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Re: [alpine-devel] a discourse on the troubles of being an alpine developer these days

From: A. Wilcox <>
Date: Mon, 31 Jul 2017 17:25:18 -0500

Hash: SHA256

[I realise I am a relative outsider here. If this is an inappropriate
thread for me to chime in on, please disregard this message.]

On 31/07/17 15:05, Natanael Copa wrote:
> I believe we can fix it. I don't think it will be easy, but I
> believe we can.
> I think a good starting point is that every individual: - try to be
> friendly with others - try improve your own communication skills
> (google gave me this:
> -
> acknowledge that everyone makes mistakes, even yourself - don't
> expect everyone to agree with you, and that is ok - maybe even a
> good thing. - don't try fix everything everybody. instead pick your
> "fights". This means that you need to let some things go, even if
> you disagree or if its suboptimal.
> That was just a few points that came of the top of my head. There
> are probably more.

These are some of the most important points. In Adélie we have an
established code of conduct that boils pretty cleanly down directly to

We are still pretty small (30 people in IRC at its maximum), but I
have found that something like #musl's rule of "yield offtopic talk
for musl talk, but if nothing's happening, talk about whatever" works
very well. This allows a sense of camaraderie to build that can't
foster in a strictly on-topic channel. Note however that this is a
pretty fine line to walk and there will be mistakes made from time to
time. I have not been on #alpine-devel enough to really know if a
similar environment is set up there. (I have been there off and on
since 2010, but only been paying closer attention the past few
months.) At any rate, the most important thing is not to immediately
start in by saying "this is OT move it somewhere else", if it isn't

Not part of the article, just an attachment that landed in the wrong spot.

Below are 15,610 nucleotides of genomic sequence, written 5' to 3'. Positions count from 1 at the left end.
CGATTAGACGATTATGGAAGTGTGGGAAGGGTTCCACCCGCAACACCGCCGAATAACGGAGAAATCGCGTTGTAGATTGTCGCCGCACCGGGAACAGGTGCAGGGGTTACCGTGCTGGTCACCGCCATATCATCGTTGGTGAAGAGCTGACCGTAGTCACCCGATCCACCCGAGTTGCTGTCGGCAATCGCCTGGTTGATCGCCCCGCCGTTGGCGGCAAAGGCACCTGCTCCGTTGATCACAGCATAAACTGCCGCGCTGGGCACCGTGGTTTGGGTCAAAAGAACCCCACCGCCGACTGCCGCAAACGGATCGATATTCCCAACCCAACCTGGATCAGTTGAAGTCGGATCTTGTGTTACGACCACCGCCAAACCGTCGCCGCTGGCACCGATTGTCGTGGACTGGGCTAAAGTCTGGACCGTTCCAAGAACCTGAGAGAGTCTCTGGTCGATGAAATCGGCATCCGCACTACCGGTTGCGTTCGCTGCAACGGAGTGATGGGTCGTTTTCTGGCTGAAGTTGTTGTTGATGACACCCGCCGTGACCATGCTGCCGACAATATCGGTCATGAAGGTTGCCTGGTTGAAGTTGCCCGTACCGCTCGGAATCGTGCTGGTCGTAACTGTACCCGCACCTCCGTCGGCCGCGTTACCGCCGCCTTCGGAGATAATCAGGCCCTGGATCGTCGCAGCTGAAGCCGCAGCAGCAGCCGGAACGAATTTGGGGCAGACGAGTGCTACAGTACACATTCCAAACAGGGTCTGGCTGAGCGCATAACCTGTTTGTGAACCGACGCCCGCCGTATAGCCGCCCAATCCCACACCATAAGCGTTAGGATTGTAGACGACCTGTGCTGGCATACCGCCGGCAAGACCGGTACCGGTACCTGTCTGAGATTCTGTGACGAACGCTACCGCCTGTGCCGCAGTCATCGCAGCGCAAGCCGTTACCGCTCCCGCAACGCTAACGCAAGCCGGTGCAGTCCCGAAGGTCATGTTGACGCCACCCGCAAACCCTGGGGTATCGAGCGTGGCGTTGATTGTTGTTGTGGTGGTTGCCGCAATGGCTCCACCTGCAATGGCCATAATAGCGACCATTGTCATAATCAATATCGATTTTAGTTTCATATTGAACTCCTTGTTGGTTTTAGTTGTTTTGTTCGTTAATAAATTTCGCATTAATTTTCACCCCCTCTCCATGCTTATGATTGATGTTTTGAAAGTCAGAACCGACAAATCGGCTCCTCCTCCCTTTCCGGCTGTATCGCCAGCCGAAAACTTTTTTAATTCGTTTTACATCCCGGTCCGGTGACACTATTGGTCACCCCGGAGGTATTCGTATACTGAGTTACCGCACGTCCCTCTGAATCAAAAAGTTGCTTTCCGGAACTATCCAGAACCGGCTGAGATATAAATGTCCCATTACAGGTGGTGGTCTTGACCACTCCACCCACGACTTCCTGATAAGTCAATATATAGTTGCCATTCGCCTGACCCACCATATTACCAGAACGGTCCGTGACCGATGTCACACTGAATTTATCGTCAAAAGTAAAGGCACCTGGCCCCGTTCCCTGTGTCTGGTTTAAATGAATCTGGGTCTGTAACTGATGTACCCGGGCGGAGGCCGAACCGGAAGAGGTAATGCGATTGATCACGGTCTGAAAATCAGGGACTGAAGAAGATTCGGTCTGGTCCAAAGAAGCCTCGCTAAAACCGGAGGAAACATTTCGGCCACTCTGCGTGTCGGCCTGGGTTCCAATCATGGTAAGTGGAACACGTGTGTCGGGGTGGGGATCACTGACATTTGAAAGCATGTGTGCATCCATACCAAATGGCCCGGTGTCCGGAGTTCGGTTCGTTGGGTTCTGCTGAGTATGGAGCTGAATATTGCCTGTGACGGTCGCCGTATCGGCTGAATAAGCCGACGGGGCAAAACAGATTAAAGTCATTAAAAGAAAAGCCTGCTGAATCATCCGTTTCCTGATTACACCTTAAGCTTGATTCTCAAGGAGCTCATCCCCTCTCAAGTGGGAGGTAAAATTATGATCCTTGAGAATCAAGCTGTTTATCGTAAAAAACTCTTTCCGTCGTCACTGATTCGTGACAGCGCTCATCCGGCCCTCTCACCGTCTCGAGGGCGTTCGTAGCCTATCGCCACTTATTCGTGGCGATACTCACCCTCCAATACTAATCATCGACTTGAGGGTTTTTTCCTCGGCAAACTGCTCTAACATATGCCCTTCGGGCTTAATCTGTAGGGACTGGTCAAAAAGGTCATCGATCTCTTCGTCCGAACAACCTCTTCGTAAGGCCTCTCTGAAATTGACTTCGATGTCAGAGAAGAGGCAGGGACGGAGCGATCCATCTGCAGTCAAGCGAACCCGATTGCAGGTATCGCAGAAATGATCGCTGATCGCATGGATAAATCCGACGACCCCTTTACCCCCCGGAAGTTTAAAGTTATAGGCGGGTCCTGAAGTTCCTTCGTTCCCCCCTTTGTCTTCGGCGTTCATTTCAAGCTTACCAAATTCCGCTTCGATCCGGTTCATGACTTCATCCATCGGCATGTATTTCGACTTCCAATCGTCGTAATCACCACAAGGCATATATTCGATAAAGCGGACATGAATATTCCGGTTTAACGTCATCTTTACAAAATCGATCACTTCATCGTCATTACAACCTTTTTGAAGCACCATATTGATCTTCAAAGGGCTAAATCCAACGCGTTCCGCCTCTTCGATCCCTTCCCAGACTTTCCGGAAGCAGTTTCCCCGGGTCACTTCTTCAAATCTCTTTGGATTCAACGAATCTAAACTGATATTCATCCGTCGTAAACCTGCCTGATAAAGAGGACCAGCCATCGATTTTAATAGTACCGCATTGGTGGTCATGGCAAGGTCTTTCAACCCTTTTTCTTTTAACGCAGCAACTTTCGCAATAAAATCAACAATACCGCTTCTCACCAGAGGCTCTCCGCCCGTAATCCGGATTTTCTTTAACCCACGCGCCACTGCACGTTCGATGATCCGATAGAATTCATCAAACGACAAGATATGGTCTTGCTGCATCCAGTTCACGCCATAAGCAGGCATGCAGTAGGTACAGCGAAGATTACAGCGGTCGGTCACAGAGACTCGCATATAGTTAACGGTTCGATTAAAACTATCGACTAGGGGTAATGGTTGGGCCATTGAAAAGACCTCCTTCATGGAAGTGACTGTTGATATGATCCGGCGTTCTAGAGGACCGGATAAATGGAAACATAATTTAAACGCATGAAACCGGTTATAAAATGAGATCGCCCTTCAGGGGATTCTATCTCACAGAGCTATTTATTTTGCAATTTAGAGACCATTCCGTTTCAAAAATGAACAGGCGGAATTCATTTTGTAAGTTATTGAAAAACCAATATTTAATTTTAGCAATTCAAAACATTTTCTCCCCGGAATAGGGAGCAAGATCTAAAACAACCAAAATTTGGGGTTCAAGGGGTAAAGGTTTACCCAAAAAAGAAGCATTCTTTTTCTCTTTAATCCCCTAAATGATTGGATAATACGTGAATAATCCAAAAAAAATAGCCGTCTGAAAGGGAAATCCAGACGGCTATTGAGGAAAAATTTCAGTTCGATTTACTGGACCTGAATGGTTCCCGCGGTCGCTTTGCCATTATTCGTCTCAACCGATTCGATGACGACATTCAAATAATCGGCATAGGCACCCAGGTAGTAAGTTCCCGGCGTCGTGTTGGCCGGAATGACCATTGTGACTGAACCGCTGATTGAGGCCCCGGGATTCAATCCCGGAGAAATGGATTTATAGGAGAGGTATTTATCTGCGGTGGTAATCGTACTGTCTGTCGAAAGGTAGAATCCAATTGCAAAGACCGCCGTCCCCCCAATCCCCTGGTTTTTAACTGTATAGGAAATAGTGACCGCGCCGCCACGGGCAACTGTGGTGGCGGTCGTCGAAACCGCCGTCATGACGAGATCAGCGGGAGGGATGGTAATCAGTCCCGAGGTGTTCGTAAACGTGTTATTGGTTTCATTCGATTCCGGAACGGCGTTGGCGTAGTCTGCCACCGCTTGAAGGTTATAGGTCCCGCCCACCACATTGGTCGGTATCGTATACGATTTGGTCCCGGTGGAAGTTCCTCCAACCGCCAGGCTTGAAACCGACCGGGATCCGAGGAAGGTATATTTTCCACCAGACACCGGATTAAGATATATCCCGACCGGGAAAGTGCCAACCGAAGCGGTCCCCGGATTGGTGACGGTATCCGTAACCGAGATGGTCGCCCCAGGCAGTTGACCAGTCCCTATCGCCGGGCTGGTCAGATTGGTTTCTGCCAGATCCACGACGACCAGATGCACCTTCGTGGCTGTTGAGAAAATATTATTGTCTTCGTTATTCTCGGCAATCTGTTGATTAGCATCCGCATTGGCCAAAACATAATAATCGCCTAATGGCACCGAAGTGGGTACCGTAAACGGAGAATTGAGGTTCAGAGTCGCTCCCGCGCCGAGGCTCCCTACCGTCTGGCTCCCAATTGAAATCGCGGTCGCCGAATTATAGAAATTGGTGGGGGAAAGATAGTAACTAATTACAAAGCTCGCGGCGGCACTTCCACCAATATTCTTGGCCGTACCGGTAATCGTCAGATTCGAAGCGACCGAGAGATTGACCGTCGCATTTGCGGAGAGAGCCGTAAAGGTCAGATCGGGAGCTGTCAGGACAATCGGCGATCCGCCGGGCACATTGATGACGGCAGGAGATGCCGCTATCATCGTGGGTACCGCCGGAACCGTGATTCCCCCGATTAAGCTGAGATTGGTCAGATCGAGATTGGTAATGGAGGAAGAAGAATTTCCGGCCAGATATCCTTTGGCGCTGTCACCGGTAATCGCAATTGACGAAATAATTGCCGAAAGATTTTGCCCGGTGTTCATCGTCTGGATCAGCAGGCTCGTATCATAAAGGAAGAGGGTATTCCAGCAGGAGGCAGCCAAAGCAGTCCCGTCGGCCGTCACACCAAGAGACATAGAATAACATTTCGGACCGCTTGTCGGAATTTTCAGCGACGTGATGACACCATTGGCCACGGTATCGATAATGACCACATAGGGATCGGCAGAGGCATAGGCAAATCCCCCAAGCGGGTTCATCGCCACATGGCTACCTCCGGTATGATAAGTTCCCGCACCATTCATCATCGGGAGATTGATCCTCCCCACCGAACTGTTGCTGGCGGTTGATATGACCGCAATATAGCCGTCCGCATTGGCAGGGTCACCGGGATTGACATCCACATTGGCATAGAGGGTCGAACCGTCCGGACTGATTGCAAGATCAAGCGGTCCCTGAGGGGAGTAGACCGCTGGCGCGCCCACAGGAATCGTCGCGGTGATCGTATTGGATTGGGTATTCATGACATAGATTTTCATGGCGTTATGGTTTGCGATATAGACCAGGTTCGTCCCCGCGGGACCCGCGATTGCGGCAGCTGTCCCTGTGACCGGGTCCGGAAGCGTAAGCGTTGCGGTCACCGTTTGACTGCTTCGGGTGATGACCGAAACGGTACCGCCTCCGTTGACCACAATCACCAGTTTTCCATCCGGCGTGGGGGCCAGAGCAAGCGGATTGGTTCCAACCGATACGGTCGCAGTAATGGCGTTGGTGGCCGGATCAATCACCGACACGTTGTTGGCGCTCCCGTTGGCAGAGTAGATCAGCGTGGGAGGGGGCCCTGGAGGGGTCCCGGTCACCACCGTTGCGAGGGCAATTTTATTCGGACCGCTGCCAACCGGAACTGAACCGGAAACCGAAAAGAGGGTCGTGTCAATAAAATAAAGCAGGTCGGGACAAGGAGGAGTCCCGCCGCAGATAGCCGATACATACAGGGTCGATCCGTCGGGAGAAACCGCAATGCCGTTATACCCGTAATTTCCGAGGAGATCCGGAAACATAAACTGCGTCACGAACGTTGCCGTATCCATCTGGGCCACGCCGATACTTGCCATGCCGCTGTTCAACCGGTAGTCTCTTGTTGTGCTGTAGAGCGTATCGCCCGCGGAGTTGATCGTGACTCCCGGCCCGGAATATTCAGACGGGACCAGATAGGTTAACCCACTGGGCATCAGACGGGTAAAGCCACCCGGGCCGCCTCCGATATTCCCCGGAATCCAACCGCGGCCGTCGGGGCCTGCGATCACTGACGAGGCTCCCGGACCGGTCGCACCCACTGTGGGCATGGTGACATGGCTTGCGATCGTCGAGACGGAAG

hampering other discussion.

The one thing that all projects should absolutely be strict on: no
personal attacks. Two very similar yet importantly-different things
were made clear in Adélie's CoC:

* When people say something like "vi sucks", they are insulting a
software, not you. If you like vi then you can continue liking vi.
Don't take it personally.

* However, when people say "you use vi and you suck", that's a
personal attack and never acceptable. Don't say something like that.

Maybe a better example for Alpine would be systemd. I'm sure most of
us loathe systemd from a technological and code standpoint, but I
don't hate people who use it. Maybe they want the integration it
provides, or maybe they just don't know of better solutions, or maybe
somewhere between. It's important to separate the technological
(editor, init system, distro, whatever) from the people who use it.
The conflation of the two is where the so-called "hate machine" gets

>> Is the future being pursued, ironically in the name of "quality
>> assurance" by those actors, the future that everyone including
>> Docker and IBM want? It's not the future I want at any rate. I
>> say we must kick that agenda and those who pursue it to the
>> curb.
> Being hostile does not equal high quality and having a friendly
> community does not equal having low quality product.

This is a very important note. I have seen all varieties of
{friendly,hostile} {low,high} quality software. (Look at LKML some
time for an example of a very high-quality yet hostile product.) But
it is always better to have a friendly and welcoming environment,
because that leads to more contributions and better recognition.

Perhaps that could be a goal to work towards for Alpine: becoming a
Friendly distribution.

All the best,
- --arw

> -nc

- --
A. Wilcox (awilfox)
Project Lead, Adélie Linux
Version: GnuPG v2


Received on Mon Jul 31 2017 - 17:25:18 UTC